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Do Homemaker Companion Agency Contracts Have to Be in Writing – YES!

Posted April 12, 2017
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Wow. Just when you think our courts are becoming more business friendly, the Connecticut Supreme Court issues a decision on whether businesses can enforce oral contracts. The answer for Homemaker Companion Agencies is a resounding “no.” This isn’t too surprising because, similar to home improvement agreements which must be in writing and signed by the homeowner, contracts between consumers and agencies that provide homecare services must also be in writing and signed by the consumer. There are other examples, including agreements to sell a piece of real estate, and loans over $50,000, which for the most part must be in writing.

As we’ve discussed before here and here, home improvement agreements that do not comply with the law can still be enforced by a contractor if the homeowner act in bad faith. In this very recent case, a Connecticut Homemaker Companion Agency sued one of its clients to collect money owed for home care services. But the agency never got the signed contract back from its client.

Even though the client admitted it had received the written contract, the client said it’d put it in an envelope and forgotten about. That did not save the agency, which the court faulted for not following up on and pushing for the signed agreement, and the agency lost out on over $21,000 in services.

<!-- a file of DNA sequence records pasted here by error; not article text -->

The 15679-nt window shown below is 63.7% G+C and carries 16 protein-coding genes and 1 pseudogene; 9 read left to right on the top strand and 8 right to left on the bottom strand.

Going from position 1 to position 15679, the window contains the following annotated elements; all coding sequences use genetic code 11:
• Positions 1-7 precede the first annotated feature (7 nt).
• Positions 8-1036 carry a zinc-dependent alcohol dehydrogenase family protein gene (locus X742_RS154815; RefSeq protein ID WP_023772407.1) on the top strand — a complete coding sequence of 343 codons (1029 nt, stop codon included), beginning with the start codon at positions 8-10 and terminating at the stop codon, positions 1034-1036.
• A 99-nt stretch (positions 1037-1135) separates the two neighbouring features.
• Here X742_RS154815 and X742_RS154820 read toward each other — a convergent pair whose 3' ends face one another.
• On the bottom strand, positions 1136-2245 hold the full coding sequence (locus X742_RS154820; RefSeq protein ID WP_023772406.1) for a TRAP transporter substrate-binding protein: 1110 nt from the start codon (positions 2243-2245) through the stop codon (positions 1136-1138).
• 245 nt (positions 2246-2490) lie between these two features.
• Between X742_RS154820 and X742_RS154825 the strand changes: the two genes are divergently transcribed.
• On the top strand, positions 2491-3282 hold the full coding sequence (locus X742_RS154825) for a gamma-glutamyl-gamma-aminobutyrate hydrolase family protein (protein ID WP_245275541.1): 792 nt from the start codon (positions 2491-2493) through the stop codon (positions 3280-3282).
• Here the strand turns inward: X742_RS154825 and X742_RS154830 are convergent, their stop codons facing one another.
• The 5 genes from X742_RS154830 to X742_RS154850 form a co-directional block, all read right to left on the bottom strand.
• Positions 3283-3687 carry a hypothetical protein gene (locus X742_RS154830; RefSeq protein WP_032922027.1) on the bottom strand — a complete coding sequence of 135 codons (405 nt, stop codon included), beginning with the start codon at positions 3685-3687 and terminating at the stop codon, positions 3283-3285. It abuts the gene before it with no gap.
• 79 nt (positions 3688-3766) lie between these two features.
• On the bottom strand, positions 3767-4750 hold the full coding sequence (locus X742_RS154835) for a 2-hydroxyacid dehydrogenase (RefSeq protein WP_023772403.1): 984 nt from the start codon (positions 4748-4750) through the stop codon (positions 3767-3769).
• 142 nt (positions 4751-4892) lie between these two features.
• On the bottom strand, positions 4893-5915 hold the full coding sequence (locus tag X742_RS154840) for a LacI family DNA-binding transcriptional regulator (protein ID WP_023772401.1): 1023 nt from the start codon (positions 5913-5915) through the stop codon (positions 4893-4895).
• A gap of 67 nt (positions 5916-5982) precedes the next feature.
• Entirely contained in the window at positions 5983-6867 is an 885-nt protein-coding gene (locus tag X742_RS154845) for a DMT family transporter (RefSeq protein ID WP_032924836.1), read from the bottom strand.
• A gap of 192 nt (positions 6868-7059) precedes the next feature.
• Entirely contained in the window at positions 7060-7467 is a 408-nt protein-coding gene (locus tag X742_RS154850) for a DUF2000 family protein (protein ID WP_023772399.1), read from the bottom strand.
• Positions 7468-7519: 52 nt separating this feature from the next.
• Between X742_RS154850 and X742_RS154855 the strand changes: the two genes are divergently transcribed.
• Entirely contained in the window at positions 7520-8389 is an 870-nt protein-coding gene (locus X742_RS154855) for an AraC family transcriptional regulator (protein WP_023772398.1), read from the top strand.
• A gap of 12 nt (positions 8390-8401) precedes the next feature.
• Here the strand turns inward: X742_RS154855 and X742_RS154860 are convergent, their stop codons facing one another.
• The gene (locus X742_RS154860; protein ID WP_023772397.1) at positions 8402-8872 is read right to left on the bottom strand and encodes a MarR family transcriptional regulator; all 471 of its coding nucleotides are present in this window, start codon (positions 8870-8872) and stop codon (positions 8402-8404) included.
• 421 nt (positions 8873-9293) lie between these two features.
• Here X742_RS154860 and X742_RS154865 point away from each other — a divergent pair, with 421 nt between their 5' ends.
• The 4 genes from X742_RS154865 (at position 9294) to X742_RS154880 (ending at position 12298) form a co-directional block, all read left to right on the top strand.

The court in this case (read it here for lawyer geeks like me) refused to decide whether or not bad faith by the client could excuse a Homemaker Companion Agency’s failure to have a written and signed contract that followed the law. You can read about laws governing Homemaker Companion Agencies on the State of Connecticut Consumer Protection website here.

 

LESSON LEARNED: Certain contracts have to be in writing to be enforced. Know the rules that govern the area of business you operate and follow them. There may be specific statutes that apply to your business. Home Improvement Contractors and Homemaker Companion Agencies are just two examples.

About the Author

Business and Employment Litigation Attorney Anthony Minchella

Tony represents Fortune 50 financial services companies, retail giants, and small and large specialty products companies in employment litigation, trade secret and non-competition litigation, and unfair trade practice issues. When acting as local counsel, Tony, an adjunct professor of law on Connecticut Civil Procedure at Quinnipiac Law School, helps lead counsel navigate the nuances of Connecticut state and federal court practice. Tony graduated magna cum laude from Quinnipiac University School of Law. He passed the New Jersey, New York and Connecticut bar exams and then moved on to careers with large and small firms which led to his boutique litigation practice.